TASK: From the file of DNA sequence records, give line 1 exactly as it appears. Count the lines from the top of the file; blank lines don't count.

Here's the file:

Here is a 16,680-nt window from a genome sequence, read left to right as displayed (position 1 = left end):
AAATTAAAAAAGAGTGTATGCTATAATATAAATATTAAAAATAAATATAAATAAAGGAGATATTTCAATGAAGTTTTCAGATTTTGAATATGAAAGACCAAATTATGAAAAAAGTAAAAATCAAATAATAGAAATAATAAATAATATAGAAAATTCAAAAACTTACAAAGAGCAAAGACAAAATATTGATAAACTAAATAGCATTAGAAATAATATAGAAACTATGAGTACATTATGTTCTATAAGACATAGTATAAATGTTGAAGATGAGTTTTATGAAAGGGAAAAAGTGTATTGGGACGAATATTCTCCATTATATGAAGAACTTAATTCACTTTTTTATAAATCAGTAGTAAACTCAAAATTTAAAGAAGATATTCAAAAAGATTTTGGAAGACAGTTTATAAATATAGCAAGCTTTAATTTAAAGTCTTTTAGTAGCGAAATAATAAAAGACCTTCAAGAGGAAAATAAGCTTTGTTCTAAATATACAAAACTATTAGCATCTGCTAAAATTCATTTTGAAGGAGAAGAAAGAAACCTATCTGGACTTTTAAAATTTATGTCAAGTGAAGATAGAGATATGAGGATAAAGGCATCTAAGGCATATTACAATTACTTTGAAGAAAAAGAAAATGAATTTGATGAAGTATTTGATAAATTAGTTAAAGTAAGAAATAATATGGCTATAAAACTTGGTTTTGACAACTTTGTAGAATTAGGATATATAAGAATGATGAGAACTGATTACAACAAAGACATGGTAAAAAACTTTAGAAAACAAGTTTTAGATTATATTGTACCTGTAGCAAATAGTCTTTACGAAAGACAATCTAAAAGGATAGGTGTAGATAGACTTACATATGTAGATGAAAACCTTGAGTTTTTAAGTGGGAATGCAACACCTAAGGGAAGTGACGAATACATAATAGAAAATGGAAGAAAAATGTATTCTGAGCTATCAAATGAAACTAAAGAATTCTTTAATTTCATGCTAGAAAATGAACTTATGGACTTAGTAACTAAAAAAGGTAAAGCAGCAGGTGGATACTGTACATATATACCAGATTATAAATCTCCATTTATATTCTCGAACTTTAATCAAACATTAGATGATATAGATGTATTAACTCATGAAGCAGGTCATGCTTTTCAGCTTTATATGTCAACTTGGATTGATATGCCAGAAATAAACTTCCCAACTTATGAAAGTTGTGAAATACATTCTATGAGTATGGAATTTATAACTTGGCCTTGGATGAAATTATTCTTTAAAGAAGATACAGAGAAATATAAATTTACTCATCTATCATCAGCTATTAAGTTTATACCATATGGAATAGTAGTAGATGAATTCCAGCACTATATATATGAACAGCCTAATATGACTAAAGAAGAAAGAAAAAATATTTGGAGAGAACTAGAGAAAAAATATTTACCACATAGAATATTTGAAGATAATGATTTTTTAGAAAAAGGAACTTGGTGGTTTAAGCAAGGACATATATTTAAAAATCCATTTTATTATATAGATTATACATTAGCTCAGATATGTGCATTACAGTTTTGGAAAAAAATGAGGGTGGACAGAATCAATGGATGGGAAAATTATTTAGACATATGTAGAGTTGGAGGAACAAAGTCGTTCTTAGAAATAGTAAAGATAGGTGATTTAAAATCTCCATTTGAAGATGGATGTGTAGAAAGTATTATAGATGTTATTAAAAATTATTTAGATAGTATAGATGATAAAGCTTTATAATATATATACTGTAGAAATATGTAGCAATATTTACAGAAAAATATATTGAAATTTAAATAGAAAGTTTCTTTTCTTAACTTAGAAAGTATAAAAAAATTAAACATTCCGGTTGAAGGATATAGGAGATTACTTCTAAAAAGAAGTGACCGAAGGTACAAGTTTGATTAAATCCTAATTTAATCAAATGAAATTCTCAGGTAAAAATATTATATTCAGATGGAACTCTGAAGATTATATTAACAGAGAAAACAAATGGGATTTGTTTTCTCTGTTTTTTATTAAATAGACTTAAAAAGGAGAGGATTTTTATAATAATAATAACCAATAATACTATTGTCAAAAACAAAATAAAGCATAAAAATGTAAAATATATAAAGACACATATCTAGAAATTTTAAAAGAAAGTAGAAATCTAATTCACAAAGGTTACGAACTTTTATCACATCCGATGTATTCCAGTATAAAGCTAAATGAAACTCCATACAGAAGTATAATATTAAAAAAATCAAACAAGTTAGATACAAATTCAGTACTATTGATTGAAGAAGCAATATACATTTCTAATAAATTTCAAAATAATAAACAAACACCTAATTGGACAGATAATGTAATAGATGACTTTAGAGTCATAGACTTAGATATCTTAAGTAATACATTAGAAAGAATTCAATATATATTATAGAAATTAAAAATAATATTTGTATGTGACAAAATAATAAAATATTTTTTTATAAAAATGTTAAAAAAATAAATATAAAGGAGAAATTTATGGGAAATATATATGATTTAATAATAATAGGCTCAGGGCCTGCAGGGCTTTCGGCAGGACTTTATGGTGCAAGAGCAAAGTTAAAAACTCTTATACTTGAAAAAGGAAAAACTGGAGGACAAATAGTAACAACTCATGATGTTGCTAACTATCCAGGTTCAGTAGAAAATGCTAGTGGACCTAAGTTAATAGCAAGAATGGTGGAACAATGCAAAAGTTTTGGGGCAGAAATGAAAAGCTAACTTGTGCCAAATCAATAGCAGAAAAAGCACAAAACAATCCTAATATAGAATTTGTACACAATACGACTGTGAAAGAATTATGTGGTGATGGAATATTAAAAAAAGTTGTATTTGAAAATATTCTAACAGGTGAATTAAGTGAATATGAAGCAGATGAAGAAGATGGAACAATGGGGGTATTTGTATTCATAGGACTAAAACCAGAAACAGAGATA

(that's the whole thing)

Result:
Here is a 16,680-nt window from a genome sequence, read left to right as displayed (position 1 = left end):